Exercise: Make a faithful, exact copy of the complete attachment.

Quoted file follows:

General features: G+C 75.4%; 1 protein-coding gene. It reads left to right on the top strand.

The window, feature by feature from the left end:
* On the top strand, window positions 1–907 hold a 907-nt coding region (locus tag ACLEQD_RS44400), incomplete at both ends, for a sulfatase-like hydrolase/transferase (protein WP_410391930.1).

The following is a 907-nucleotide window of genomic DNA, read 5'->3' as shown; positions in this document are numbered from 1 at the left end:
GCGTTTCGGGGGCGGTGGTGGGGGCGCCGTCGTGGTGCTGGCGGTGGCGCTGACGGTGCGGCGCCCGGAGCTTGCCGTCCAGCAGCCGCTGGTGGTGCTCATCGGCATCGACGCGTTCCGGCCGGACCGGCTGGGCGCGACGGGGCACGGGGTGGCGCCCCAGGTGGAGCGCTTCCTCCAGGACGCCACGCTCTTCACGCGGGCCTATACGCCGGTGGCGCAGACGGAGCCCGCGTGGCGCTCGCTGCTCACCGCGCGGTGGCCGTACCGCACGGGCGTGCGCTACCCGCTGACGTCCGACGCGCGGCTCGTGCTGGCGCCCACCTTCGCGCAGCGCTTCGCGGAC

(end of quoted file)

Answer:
General features: G+C 75.4%; 1 protein-coding gene. It reads left to right on the top strand.

The window, feature by feature from the left end:
* On the top strand, window positions 1–907 hold a 907-nt coding region (locus tag ACLEQD_RS44400), incomplete at both ends, for a sulfatase-like hydrolase/transferase (protein WP_410391930.1).

The following is a 907-nucleotide window of genomic DNA, read 5'->3' as shown; positions in this document are numbered from 1 at the left end:
GCGTTTCGGGGGCGGTGGTGGGGGCGCCGTCGTGGTGCTGGCGGTGGCGCTGACGGTGCGGCGCCCGGAGCTTGCCGTCCAGCAGCCGCTGGTGGTGCTCATCGGCATCGACGCGTTCCGGCCGGACCGGCTGGGCGCGACGGGGCACGGGGTGGCGCCCCAGGTGGAGCGCTTCCTCCAGGACGCCACGCTCTTCACGCGGGCCTATACGCCGGTGGCGCAGACGGAGCCCGCGTGGCGCTCGCTGCTCACCGCGCGGTGGCCGTACCGCACGGGCGTGCGCTACCCGCTGACGTCCGACGCGCGGCTCGTGCTGGCGCCCACCTTCGCGCAGCGCTTCGCGGAC